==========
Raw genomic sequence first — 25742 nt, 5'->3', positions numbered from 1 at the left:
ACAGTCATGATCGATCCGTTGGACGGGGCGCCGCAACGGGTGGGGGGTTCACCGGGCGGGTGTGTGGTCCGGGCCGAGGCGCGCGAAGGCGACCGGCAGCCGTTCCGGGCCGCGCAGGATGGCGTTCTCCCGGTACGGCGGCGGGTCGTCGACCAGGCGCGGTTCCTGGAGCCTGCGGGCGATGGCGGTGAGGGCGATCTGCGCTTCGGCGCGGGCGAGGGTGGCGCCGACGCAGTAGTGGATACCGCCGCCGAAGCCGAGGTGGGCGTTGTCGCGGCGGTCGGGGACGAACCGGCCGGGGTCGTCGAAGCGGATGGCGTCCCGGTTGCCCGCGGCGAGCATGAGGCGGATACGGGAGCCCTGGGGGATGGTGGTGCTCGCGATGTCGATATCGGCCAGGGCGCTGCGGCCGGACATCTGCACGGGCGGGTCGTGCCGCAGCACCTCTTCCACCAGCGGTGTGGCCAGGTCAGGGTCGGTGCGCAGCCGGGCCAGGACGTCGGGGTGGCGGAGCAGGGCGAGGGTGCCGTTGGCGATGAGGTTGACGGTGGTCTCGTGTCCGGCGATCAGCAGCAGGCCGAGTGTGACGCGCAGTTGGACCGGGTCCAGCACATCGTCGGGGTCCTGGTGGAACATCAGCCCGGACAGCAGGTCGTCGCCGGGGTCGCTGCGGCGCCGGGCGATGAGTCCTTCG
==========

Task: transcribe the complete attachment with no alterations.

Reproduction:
Raw genomic sequence first — 25742 nt, 5'->3', positions numbered from 1 at the left:
ACAGTCATGATCGATCCGTTGGACGGGGCGCCGCAACGGGTGGGGGGTTCACCGGGCGGGTGTGTGGTCCGGGCCGAGGCGCGCGAAGGCGACCGGCAGCCGTTCCGGGCCGCGCAGGATGGCGTTCTCCCGGTACGGCGGCGGGTCGTCGACCAGGCGCGGTTCCTGGAGCCTGCGGGCGATGGCGGTGAGGGCGATCTGCGCTTCGGCGCGGGCGAGGGTGGCGCCGACGCAGTAGTGGATACCGCCGCCGAAGCCGAGGTGGGCGTTGTCGCGGCGGTCGGGGACGAACCGGCCGGGGTCGTCGAAGCGGATGGCGTCCCGGTTGCCCGCGGCGAGCATGAGGCGGATACGGGAGCCCTGGGGGATGGTGGTGCTCGCGATGTCGATATCGGCCAGGGCGCTGCGGCCGGACATCTGCACGGGCGGGTCGTGCCGCAGCACCTCTTCCACCAGCGGTGTGGCCAGGTCAGGGTCGGTGCGCAGCCGGGCCAGGACGTCGGGGTGGCGGAGCAGGGCGAGGGTGCCGTTGGCGATGAGGTTGACGGTGGTCTCGTGTCCGGCGATCAGCAGCAGGCCGAGTGTGACGCGCAGTTGGACCGGGTCCAGCACATCGTCGGGGTCCTGGTGGAACATCAGCCCGGACAGCAGGTCGTCGCCGGGGTCGCTGCGGCGCCGGGCGATGAGTCCTTCG